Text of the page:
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LETTERS TO EDITOR
The Vagina Monologues
By Les Gutman
I was worried about vaginas. I was worried about
what we think about vaginas, and even more worried
that we don't think about them. . . . So I decided to
talk to women about their vaginas, to do vagina
interviews, which became vagina monologues.... At
first women were reluctant to talk. They were a little
shy. But once they got going, you couldn't stop them.
The second question is easy enough to answer. The show's topic is such that it should immediately resonate for its most obvious audience, those to whom it is most squarely directed: thoroughly self-aware women. By osmosis, it ought to filter through to at least the more absorbent of heterosexual men. But Eve Ensler is far too serious about this project to be satisfied preaching to the converted. If she is to make her mark, her work must speak to a broader audience. Hence, gay men. (Getting through to the men who are at the pointed end of her skewer or, for that matter, the women who also get a dose of her firm but never bludgeoning censure, is, as she notes, work indeed.)
And the word, "work," above, obtains in both senses and quite literally. For The Vagina Monologues is indeed the fruit of Ms. Ensler's labor: over 200 interviews with a vast range of women, focused on the body part that dare not speak its name. It is also central to V-Day, a movement with which she is very closely identified to end violence toward women.
Ensler's instincts are too theatrical for her to just sit in a chair behind a microphone and lecture her audience on this subject for an hour and a half. (Although, for the record, she does in fact sit in a chair, behind a microphone, for an hour and a half). Hence, Mr. Mantello: supervisor, director, second set of eyes and ears, whatever.
Within the scope of her chosen focus, Ensler leaves very few stones unturned. Intermingled with the monologues, which are her portrayals of some of the interviews she found most interesting, are her own thoughts, catalogues of quick answers to some of her funnier questions (e.g., "Q: If your vagina would talk, what would it say?" A: "Slow down."), even a rant or two. A self-proclaimed expert on her subject (and not undeservingly so), she covers the gamut: from the sublime to the ridiculous, banal to trenchant, silly to deadly serious. She is joyful and proud, angry and embarrassed, funny and passionate.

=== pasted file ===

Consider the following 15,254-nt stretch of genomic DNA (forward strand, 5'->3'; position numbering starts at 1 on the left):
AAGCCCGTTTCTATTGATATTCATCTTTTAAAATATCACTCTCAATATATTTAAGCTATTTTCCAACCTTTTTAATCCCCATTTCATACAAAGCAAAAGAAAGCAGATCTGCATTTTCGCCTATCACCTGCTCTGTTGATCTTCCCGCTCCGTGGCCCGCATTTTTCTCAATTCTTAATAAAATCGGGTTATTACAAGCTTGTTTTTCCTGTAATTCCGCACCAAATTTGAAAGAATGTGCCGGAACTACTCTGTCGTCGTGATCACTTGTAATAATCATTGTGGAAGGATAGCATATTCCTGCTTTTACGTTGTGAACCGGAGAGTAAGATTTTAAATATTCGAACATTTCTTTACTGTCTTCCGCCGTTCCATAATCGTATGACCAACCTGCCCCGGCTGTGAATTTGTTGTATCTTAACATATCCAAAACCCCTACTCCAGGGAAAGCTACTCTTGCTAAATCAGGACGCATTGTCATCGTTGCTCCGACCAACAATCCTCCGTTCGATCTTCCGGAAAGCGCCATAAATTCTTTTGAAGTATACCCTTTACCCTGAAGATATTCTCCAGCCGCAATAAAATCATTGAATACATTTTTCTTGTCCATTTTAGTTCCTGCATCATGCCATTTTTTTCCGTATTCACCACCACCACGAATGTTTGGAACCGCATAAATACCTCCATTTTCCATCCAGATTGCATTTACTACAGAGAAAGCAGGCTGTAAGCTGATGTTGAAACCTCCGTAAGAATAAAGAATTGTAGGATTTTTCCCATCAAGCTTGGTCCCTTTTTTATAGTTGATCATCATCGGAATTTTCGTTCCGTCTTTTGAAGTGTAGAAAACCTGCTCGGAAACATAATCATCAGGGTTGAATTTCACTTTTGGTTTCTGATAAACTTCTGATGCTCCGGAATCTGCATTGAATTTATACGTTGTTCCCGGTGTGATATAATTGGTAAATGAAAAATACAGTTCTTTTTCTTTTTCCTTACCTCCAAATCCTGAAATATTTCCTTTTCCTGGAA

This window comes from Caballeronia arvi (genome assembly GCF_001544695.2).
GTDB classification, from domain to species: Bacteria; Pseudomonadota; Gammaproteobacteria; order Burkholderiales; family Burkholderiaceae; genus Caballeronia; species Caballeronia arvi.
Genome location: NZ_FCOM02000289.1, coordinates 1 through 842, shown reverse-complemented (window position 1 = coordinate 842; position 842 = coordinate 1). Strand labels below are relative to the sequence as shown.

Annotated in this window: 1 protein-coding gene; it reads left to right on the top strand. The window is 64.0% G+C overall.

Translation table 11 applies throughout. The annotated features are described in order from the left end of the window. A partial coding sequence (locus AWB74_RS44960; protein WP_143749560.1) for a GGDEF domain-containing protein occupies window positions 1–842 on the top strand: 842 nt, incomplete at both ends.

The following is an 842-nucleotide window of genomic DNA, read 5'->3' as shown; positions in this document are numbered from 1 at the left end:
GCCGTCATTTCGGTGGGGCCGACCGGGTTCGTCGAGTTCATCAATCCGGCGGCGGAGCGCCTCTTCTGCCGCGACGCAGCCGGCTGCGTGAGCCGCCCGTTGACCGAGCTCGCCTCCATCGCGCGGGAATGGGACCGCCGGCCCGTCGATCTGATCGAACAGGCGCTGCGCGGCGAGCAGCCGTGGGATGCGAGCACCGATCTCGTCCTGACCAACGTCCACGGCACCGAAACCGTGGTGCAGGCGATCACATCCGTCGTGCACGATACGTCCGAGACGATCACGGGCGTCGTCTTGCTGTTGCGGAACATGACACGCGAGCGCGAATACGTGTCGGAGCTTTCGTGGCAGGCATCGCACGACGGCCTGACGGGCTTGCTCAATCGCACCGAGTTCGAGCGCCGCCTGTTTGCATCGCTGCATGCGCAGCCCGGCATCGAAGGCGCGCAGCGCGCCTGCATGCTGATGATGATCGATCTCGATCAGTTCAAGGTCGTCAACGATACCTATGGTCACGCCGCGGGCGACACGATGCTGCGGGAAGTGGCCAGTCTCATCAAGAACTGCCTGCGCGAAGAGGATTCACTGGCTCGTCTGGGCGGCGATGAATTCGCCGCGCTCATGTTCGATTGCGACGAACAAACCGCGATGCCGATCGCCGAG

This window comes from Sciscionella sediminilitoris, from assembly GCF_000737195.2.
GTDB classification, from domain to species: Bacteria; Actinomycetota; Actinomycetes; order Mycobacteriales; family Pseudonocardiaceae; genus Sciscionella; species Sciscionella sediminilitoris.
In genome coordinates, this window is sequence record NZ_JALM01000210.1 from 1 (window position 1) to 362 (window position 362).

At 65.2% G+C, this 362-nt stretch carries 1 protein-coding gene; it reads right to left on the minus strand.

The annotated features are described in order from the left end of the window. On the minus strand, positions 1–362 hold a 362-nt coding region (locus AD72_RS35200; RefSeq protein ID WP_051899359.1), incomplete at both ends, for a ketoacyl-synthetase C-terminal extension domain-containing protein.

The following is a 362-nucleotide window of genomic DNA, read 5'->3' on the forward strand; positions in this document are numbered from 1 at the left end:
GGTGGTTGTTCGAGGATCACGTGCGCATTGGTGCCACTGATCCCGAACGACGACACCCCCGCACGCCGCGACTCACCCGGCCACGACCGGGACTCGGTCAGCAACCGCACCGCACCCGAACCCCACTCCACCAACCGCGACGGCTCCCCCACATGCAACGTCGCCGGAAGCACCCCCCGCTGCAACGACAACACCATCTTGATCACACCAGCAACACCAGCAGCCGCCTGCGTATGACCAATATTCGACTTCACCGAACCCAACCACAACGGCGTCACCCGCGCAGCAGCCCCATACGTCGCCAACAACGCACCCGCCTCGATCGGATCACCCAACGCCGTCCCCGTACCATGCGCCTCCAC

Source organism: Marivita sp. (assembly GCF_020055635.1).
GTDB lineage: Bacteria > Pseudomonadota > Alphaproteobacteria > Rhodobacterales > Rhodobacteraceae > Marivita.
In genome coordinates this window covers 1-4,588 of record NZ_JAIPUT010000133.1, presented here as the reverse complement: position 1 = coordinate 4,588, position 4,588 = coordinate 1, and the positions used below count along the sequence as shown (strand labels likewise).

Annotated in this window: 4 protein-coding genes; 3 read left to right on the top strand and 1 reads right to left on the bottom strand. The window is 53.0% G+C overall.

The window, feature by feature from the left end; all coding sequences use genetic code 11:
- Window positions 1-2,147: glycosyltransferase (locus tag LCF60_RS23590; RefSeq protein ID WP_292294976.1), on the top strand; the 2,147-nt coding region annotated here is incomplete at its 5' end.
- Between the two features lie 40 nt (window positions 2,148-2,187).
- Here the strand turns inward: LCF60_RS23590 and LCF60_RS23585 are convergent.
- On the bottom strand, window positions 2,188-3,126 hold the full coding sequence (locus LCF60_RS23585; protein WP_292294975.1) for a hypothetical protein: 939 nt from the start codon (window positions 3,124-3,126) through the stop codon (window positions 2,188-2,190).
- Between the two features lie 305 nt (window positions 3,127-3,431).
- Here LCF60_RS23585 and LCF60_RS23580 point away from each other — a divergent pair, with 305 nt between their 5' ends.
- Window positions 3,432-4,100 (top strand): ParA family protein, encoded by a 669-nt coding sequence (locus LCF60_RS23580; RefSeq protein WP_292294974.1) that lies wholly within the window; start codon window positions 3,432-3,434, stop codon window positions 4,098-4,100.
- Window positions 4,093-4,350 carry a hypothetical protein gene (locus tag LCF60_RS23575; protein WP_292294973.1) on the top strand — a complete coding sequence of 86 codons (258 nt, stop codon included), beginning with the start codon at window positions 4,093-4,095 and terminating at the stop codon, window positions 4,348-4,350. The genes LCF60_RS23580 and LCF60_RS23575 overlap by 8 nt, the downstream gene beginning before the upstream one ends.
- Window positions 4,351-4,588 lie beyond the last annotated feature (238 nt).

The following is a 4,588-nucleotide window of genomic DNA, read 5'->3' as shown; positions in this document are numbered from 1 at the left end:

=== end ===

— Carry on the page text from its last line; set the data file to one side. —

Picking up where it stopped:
As one might expect, she is at her best when she is original, witty, emotional, piercing or poetic, and less so when she lapses into redundancy, over-extension, attenuation or obviousness. Her audience does not always notice. A shtick about the indignities of pelvic examinations (why must the stirrups be cold metal?, etc.), as an example, contains no new insight, clever or medical, but is greeted with howls of self-recognition.
Ensler's topic, reduced to one word, is "respect," and while she has several heroes who are women (for, to have respect, one must of course first have pride, an outgrowth of self-respect), she has a special pedestal for one who is a man. His name is "Bob"; he is a connoisseur. Naturally enough, she also has her villains: from the inventor of thong underwear to the genital mutilators to the drunk best friend of the father whose young daughter he rapes.
The Monologues are indeed a roller-coaster ride, expressed as much through a humorous survey of the way women moan ("unlocking the vagina's voice") as through the exceptional poignancy of Ensler's experiences with young Bosnian rape camp victims whose eyes cannot even look at a camera. Although some of the monologues start to bog down after a while, the evening is generally well-paced, and its tempo as well as tone varied. In the end, Ensler's notion of respect is combined with wonder to produce awe, at the witnessing of her grandchild's birth: a very personal way of bringing her exhaustive exploration back to square one.
Information on the paperback version of The Vagina Monologues
Editor's Note: Les Gutman and I saw The Vagina Monologues together. While Ensler is a good wordsmith, the most beautifully written and informative work of biology that reads like poetry is Woman: An Intimate Geography, by Natalie Angier. And it's not for women only. It was recommended to me by a man, and read with much admiration by my husband as well as Ms. Ensler, who mentions it, and yours truly. --E.S.
6, 500 Comparative Phrases including 800 Shakespearean Metaphors by CurtainUp's editor.
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